5 That they may believe that be with thy mouth, and teach thee the Lord God of their fathers, what thou shalt say. the God of Abraham, the God 13 And he said, O my Lord, of Isaac, and the God of Jacob, send, I pray thee, by the hand hath appeared unto thee. of him whom thou wilt send.

6 And the LORD said further- 14 And the anger of the LORD more unto him, Put now thine was kindled against Moses, and hand into thy bosom. And he he said, Is not Aaron the Levite put his hand into his bosom: thy brother? I know that he can and when he took it out, behold, speak well. And also, behold, his hand was leprous as snow. he cometh forth to meet thee:

7 And he said, Put thine hand and when he seeth thee, he will into thy bosom again. And he be glad in his heart. put his hand into his bosom again; 15 And thou shalt speak unto and plucked it out of his bosom, him, and put words in his mouth: and, behold, it was turned again and I will be with thy mouth, and as his other flesh.

with his mouth, and will teach you 8 And it shall come to pass,

if what shall do. they will not believe thee, nei- 16 And he shall be thy spokesther hearken to the voice of the man unto the people: and he first sign, that they will believe shall be, even he shall be to thee the voice of the latter sign. instead of a mouth, and thou shalt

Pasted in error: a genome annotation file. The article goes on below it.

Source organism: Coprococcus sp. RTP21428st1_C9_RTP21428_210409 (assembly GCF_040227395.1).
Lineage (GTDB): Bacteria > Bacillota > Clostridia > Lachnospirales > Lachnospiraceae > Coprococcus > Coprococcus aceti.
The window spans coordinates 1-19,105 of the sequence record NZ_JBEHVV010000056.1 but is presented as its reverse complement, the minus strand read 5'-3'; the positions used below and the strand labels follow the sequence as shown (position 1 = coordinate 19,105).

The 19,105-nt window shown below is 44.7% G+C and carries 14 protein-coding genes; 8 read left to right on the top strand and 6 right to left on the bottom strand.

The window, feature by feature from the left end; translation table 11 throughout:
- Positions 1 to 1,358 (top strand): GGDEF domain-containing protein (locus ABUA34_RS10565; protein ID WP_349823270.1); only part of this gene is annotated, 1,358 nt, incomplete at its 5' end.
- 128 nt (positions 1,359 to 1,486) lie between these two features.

9 And it shall come to pass, if be to him instead of God. they will not believe also these 17 And thou shalt take this rod two signs, neither hearken unto in thine hand, wherewith thou thy voice, that thou shalt take of shalt do signs.

LECTURE 109. That we must not be cold in undertaking the work of God. Here we see how revelation is accredited by miracles. Here we have the proper notion of a miracle set forth, a work beyond the course of nature, an interruption of the laws of nature, wrought


by the interference of God, on purpose to convince man that it is God who is at work. Moses was apprehensive that the children of Israel, even when they heard the name and the message